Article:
UN Secretary General Antonio Guterres warned on Thursday of the “mass mobilisation” of armed forces in Ethiopia’s widening civil war, as the conflict threatens to fragment an ethnically diverse nation of 110 million people.
The UN chief said the conflict, which began in the northern Tigray region in November, has spilt into the nearby Amhara and Afar regions, “tearing apart” the 10 ethnic groups that dominate Africa’s second-most populous nation.
His comments to the UN Security Council came amid reports of more than 200 killings in recent days in the Oromia region, which has so far been spared the violence further north, but where local rebels recently announced plans to ally with Tigrayan insurgents.
“Other actors in Ethiopia have entered the fight through mass mobilisation and the activation of regional armed groups,” Mr Guterres said.
“Inflammatory rhetoric and ethnic profiling are tearing apart the social fabric of the country.”
A generation of young Ethiopians is being “instrumentalised and mobilised” to take up arms against countrymen and pursue a “path of division and destruction”, said the UN chief.
“They will be the ultimate casualties in this needless conflict,” he added.
He called for Ethiopia’s warring factions to lay down their guns, begin peace talks and let aid reach the two million displaced Ethiopians and some 400,000 people who have been pushed into famine-like conditions by the spiralling conflict.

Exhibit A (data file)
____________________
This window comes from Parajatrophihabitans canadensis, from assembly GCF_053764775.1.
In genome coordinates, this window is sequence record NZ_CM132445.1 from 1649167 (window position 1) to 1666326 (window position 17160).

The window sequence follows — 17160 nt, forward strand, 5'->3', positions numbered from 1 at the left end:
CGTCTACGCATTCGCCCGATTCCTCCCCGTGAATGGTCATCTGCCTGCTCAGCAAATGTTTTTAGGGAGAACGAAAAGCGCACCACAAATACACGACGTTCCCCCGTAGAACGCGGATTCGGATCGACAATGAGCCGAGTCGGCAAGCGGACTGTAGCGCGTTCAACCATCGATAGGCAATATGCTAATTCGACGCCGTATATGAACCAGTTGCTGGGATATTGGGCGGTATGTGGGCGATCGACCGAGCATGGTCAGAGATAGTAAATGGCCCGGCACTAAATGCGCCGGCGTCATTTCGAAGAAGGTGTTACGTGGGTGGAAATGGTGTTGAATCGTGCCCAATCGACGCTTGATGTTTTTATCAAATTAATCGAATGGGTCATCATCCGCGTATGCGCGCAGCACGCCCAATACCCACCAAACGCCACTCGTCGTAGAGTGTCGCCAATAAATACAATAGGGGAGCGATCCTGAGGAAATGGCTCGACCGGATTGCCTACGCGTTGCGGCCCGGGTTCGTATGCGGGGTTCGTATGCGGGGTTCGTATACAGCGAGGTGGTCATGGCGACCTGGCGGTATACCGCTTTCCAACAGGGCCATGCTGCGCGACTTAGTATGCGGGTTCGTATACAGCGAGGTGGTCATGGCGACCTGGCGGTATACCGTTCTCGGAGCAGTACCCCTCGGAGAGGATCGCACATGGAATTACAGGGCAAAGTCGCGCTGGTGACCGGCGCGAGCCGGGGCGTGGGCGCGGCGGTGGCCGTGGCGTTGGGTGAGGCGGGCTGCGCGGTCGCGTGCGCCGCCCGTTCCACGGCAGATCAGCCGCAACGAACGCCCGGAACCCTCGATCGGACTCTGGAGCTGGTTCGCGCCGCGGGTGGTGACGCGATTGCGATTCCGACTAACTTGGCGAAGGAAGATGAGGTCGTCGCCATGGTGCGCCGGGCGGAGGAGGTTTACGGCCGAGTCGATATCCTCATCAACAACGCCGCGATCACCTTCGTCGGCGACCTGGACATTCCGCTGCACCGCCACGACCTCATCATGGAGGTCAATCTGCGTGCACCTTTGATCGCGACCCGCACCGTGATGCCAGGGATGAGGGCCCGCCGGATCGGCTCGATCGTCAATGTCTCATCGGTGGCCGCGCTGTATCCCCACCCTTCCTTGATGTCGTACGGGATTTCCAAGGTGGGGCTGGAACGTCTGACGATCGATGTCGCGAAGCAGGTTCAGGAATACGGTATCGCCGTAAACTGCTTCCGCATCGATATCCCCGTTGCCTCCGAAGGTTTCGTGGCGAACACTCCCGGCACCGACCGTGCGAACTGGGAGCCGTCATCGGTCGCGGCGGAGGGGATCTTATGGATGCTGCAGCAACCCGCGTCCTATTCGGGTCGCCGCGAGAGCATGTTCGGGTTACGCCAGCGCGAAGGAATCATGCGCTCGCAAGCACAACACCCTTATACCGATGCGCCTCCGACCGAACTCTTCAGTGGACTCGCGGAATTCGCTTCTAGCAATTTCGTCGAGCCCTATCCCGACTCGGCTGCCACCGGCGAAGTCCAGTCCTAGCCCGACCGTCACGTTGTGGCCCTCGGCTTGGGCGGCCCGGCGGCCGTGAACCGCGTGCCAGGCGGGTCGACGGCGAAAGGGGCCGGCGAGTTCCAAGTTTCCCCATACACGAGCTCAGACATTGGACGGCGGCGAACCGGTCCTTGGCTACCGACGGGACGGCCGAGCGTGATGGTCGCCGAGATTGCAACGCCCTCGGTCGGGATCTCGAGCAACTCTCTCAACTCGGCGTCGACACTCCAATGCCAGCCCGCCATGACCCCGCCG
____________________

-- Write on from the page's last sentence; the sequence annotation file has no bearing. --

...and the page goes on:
The Ethiopian Human Rights Commission, a state-affiliated but independent body, said on Thursday that at least 210 people were killed over several days of ethnic violence in Ethiopia's Oromia region last week.
The commission said witnesses described gunmen connected with the Oromo Liberation Army (OLA), a rebel group, arriving on August 18 after security forces withdrew from Gida-Kirimu. The OLA has denied responsibility for the attacks.
This month, the OLA and the Tigrayan rebels announced they had reached an agreement to fight together against Prime Minister Abiy Ahmed’s forces and his allies. Both groups have been designated as terrorists by Mr Abiy’s government.
Fighting started in Ethiopia after a fallout between Mr Abiy and the leaders of Tigray, who dominated Ethiopia’s government for nearly three decades.
Mr Abiy in November sent troops to topple the ruling Tigray People's Liberation Front (TPLF), accusing the group of staging attacks on army camps.
The Nobel Peace Prize winner declared victory within weeks after government forces took the Tigrayan capital, but TPLF leaders remained on the run and fighting continued.
In a stunning reversal of the conflict in late June, pro-TPLF forces re-entered Mekelle, the regional capital. Mr Abiy declared a unilateral ceasefire and the army mostly pulled out of Tigray.
Tigrayan rebels have since pushed into Amhara and Afar.
Akshaya Kumar, a campaigner from the group Human Rights Watch, said the Security Council was sitting “on the sidelines” while Mr Abiy’s government “choked off food aid to Tigray” and armed groups abused civilians.
“The Security Council needs to take action, such as by making a diplomatic trip to the affected regions and imposing sanctions on individual abusers,” said Ms Kumar.